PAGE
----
The image of nuns in habit dispensing both wisdom and discipline by banging rulers on pupils’ knuckles is an iconic image that elicits mostly humorous and fond memories from those who attended Catholic schools.
Yet since the Second Vatican Council’s modernization efforts of the Catholic Church in the 1960s and a decline in vocations in recent decades, many parochial schools are now run by lay people or by nuns who no longer carry ‘clothes. Those who wish to relive the days of yore while enjoying a healthy dose of laughter can head to the Sierra Madre Playhouse until October 1 for the play “Til Death Do Us Part: Late Nite Catechism 3.”
The show is one of six sequels to the 1993 play “Late Nite Catechism” by Maripat Donovan and Vicki Quade, in which a fictional Catholic nun takes the stage and interacts with the audience as if they were members of her class of religion.
This edition finds Sister having fun with the subjects of marriage and the last rites, but actress Aubrey Manning assures Catholics that it’s good humored and markedly different from the disrespectful tone of the notorious play “Sister Mary Ignatius Tells You Everything.” “.
“Since doing this show, I’ve been very aware of mean-spirited humor towards Catholics and religious people, so I’m very careful of people who try to make Catholicism and other religions the butt of jokes. “said Manning, who has played Sister for almost 20 years. “If you want me to lose my smile, make a joke about the relationship of priests with children. There’s no need to do that, and it alienates everyone.
The original ‘Catechism’ caused an instant sensation, with co-writer Maripat Donovan originating the role of Sister and being nominated for the Outer Critics Circle Award in New York for Outstanding Solo Performance. She also won the Los Angeles Drama Critic Circle Award for Best Solo Performance in 1999.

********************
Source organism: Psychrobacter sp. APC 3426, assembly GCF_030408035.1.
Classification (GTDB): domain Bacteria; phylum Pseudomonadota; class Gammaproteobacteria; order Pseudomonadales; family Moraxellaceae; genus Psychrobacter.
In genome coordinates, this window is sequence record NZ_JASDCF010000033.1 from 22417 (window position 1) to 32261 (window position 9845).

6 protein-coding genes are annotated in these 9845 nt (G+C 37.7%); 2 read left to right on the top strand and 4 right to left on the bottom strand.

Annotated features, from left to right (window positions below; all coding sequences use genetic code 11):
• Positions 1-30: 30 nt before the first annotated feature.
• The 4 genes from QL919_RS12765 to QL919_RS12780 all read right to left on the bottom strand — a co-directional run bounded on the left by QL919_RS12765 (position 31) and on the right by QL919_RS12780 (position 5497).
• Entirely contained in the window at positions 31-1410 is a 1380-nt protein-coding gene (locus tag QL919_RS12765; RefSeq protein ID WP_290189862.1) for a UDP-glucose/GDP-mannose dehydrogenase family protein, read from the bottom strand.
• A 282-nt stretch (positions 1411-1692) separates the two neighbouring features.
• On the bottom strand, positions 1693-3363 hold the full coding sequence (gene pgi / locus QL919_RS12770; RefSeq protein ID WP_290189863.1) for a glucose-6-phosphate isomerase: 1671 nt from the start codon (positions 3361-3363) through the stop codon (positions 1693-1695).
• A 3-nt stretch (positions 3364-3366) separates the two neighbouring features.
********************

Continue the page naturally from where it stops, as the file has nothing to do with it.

Manning herself attended Catholic schools while growing up in Richmond, Va., and is one of five actresses currently playing Sister in “Late Nite” productions nationwide. This training is essential, because while the show follows a “schedule” that outlines major topics with humorous lines, audience responses to questions are always unpredictable and require quick answers that are both fun and accurate.
“You never know what someone’s going to say and that’s the most fun part for me, so the more people I get on stage, the more fun I have,” explained Manning, who upholds the tradition of “Catechism” consisting of collecting donations for the care of retired nuns after each performance. “I see who gives funny answers in the first half and then brings two couples on stage in the second half to compete giving answers like the ‘newlywed game’, although it could be a couple during a first date, newlyweds or married people in their 60s.”
Landing the role of Sister changed Manning’s life dramatically, allowing her to focus on acting full-time after years of also working as a theater agent and casting director in Seattle, where she and her family worked. moved after the Northridge earthquake destroyed their Los Angeles home in 1994.
“When I first started doing the show, I shared the performances with the woman who was writing it and when I wasn’t on stage I was watching the audience, taking notes and recording everything,” Manning said. “I also studied the religions of the world, but I found that humor comes from finding the truth not only in religion but in everything in life.
“I never make fun of Catholicism or other religions or other people, but rather find what is humorous in a situation,” she continued. “If people find going to confession unusual because they’re not Catholic, I explain it to them. But sometimes it’s just funny to hear what people say.
“Til Death Do Us Part: Late Nite Catechism 3” opened at Sierra Madre Playhouse, 87 W. Sierra Madre Blvd., Sierra Madre at 8 p.m. on September 22 and runs through October 1. Tickets cost between $23 and $32. Call (626) 355-4318 or visit www.sierramadreplayhouse.org.